Tuesday, 21 February 2012

Pancakes for life, not just for Shrove Tuesday

On the most holy of batter days, where children around the country legitimately gorge on enough sugar to create an army of diabetics, I figured, "well, if you can't beat them..."

I must be getting old though as an evening meal consisting solely of pancakes, lemon and sugar, gave feelings more of dread than excitement.

Wanting to incorporate the main fixture as to why we celebrate shrove Tuesday in the 21st century, into a savoury, nutritious dish, I rattled my brains for a gastro feast that would work. And then it hit me...curry.

I'm confident with attempting the majority of cuisines. But the delicate blend of asian spices is the one chink in my armour, and at 7pm on a Tuesday, I caved and picked up these at the local supermarket:
  • Saag paneer: Glorious paneer cheese, with spinach and all the spices. I will be making my own next time, giving this recipe a go
  • Tadka daal: Hugely popular dish in India, with countless variations on the recipe. This one is definitely a good starting point, coming with an 'easy-to-cook' promise!
  • Chana masala: A beautifully spiced chickpea and tomato based dish. Check out one of my favourite blogs, Smitten Kitchen, for a great recipe.

Add a few stalks of broccoli for colour

Despite all of these incredible flavours, the pancake recipe we decided upon was really quite underwhelming. By far the best pancakes I've ever had come from a most unlikely source.

Bruce Paltrow's world-famous pancakes makes an appearance in daughter Gwyneth's (yes, that would be the Hollywood actress) cookbook Notes from my Kitchen.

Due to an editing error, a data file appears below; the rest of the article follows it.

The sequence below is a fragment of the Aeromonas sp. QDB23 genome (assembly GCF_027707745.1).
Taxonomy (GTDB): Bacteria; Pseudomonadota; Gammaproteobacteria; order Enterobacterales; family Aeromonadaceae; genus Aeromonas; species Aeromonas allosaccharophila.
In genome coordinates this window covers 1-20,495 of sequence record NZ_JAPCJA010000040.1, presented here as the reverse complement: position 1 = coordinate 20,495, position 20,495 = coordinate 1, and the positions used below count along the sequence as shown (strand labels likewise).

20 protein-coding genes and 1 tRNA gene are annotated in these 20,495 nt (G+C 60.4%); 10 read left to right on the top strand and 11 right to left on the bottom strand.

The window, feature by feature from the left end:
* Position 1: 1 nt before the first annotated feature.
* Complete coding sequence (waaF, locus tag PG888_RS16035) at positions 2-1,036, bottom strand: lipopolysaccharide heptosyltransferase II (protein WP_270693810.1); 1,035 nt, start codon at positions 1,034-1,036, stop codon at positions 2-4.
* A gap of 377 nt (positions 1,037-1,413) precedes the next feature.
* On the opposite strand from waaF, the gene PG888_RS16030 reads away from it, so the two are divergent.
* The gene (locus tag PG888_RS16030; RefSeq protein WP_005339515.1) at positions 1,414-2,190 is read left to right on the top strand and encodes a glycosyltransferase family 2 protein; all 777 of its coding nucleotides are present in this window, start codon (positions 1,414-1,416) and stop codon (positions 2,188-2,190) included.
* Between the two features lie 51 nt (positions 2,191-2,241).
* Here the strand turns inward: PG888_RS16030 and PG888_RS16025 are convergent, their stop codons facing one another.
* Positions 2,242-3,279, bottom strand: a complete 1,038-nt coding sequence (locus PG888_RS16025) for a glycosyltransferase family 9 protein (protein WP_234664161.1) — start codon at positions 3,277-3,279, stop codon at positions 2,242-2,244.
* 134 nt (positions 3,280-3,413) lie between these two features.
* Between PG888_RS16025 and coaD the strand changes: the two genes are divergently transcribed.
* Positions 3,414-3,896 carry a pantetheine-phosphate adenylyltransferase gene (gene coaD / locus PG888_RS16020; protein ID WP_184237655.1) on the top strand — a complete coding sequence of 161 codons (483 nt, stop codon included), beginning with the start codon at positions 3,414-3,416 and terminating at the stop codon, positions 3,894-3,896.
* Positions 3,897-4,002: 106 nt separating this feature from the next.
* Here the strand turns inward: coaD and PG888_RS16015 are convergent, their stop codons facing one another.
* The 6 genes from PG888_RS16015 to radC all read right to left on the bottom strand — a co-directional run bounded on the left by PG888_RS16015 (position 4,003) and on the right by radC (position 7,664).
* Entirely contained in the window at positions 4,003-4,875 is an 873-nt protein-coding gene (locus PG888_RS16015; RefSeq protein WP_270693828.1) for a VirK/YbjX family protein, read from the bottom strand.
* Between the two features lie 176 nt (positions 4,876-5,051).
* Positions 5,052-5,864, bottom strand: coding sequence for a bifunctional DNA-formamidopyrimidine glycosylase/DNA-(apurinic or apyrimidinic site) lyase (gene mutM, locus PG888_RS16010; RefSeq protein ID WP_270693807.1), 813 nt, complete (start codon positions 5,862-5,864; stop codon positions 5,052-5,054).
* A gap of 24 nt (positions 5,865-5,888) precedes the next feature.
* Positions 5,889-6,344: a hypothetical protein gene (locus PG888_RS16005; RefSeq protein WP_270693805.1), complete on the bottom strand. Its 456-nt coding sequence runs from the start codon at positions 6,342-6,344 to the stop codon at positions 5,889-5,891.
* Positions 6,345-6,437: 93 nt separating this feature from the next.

To make a dozen pancakes, you will need:
  • 115g of plain flour
  • 25g granulated sugar
  • 1 teaspoon of baking powder
  • pinch of fine salt
  • 250ml Buttermilk (you can buy this ready made from most supermarkets)
  • 25g unsalted butter, melted and cooled (plus a smidge extra for cooking)
  • 2 eggs
  • Between 75 and 100ml milk to thin the batter
  • Maple syrup for serving...or if you can't bear to go off piste, lemon and sugar is fine!
Simply mix the dry ingredients in one bowl, mix the wet in another. Add the wet to the dry, adding a bit at a time to avoid lumpiness. Add enough milk to make your favourite consistency: thick for heavy, thin for delicate - reassuringly Bruce says neither is wrong...

Heat your pan with a nob of butter to a moderately high heat. Test a small bit of the batter first - you want to see a sizzle. Add a pancake sized amout of batter just off centre in your pan (makes it easier to manoeuvre). Cook until little bubbles appear in the centre - this means your pancake is cooked underneath. Give the pan a little shake, cock your wrist and flip once (although if you manage a trippler, that will definitely wow your gathering crowd of expectant bellies).

Serve on a plate with your favourite pancake topping, be as imaginative as you dare - sweet or savoury, and enjoy all year round...unless you've decided to give them up for lent today...

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